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Sponsored broadband

BT trials mini ADSL service financed by local organisations

BT has yet another scheme up its sleeve to bring broadband to outlying areas where the company has deemed it not commercially viable to upgrade local exchanges for ADSL. It will launch a trial, which will be partially financed by a sponsoring body, in autumn.

The idea is that an organisation with an interest in upgrading a remote exchange to broadband would part finance the scheme. The sponsors chosen for the trial scheme are Highlands and Islands Enterprise, which has already offered grants to local users to allow them to install satellite broadband from both BT and Aramiska; Gwynedd and Denbighshire County Councils; IT consultants The ITC (UK); the East of England Development Council; the New Forest Business Partnership; and Omagh District Council.

Sponsoring bodies will team up with a broadband provider of their choice to assess demand, source funding and deliver the service. The sponsor would pay £7,000 towards the trial of each broadband ADSL exchange, which supports up to 16 users. BT is financing some of the costs of adapting the exchanges, but would not tell us how much of the expense it is meeting.

But this £7,000 would only cover the cost of the six months duration of the trial, after this point the cost of continuation of the service has not been set, indeed BT may choose not to continue to offer broadband in some areas once the trial is complete.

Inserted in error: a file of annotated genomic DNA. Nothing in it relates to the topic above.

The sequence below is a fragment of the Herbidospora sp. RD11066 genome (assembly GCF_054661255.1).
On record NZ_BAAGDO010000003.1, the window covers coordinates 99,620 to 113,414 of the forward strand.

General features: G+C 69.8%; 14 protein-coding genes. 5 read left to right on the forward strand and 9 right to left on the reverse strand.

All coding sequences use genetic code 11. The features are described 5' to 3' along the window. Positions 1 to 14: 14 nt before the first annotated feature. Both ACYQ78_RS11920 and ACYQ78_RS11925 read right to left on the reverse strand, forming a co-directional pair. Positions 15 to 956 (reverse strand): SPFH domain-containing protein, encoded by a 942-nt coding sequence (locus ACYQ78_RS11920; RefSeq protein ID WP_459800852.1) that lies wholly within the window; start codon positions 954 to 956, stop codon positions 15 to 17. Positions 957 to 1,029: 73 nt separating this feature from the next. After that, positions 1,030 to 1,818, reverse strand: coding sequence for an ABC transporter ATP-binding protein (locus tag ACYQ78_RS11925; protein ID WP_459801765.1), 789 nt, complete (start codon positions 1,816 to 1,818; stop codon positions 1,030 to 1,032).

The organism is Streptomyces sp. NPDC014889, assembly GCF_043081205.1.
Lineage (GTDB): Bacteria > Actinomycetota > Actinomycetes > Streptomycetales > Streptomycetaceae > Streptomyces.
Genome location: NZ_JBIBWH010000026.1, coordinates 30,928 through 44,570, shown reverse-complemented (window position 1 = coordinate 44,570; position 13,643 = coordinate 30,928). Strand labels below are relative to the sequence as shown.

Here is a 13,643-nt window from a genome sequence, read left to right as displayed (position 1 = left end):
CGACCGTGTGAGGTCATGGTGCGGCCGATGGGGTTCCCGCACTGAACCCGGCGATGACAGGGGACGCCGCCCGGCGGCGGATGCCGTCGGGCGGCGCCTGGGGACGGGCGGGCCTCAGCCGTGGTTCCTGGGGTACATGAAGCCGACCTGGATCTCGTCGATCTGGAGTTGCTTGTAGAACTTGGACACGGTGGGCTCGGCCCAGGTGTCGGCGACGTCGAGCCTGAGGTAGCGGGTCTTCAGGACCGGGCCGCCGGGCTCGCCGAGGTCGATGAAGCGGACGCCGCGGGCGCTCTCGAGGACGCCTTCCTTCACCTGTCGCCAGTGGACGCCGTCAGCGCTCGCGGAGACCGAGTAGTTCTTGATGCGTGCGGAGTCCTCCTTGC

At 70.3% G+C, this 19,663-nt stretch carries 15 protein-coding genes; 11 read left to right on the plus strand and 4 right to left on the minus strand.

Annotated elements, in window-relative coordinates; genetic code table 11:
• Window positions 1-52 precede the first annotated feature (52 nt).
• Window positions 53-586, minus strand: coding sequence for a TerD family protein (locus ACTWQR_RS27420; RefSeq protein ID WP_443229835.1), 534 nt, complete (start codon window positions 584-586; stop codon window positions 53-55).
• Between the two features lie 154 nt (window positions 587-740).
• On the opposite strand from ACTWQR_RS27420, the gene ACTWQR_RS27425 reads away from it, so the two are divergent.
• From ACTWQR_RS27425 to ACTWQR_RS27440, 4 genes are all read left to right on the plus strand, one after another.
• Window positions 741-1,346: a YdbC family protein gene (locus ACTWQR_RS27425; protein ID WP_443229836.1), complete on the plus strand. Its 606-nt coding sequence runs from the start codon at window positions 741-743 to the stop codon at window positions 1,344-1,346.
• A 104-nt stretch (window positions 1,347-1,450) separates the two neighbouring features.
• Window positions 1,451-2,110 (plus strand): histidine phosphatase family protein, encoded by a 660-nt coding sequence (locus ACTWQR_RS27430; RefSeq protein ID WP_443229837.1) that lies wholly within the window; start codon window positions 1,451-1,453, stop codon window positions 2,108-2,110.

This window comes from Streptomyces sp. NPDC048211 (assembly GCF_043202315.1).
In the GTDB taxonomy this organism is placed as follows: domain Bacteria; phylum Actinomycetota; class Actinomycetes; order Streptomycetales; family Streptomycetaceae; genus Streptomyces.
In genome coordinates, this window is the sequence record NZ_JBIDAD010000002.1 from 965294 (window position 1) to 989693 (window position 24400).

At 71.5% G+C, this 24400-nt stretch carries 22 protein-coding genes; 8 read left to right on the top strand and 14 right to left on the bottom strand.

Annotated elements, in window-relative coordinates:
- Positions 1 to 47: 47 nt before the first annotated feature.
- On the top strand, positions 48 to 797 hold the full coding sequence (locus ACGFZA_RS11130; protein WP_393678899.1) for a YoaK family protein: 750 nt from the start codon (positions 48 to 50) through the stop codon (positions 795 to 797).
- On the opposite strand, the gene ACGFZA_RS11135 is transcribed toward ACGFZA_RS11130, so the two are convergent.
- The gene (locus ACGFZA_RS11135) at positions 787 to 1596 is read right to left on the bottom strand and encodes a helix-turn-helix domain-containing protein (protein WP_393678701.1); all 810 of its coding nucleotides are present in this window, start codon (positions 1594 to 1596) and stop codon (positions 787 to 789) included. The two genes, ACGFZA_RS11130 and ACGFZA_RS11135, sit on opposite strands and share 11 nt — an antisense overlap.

"We are using the trial to look at the costings and the technology, to see if we can go ahead with this as a commercial project, but we can't prejudge this", explains David Orr, head of media relations for BT Wholesale.

Orr was keen to point out that if the trial were to go commercial, no inference about pricing could be drawn from the £7,000 figure. This is based on the duration of the trial and if such projects were to be brought to customers then they would be run over a longer period of time, which would affect the pricing.

The trial uses new ADSL exchange equipment which, rather than fully upgrading the exchange, relies on existing transmission links to BT's internet backbone, and as such can be deployed to much smaller groups of people. The service, which offers full-speed ADSL, can be provided to up to 16 end users linking to a single broadband provider.


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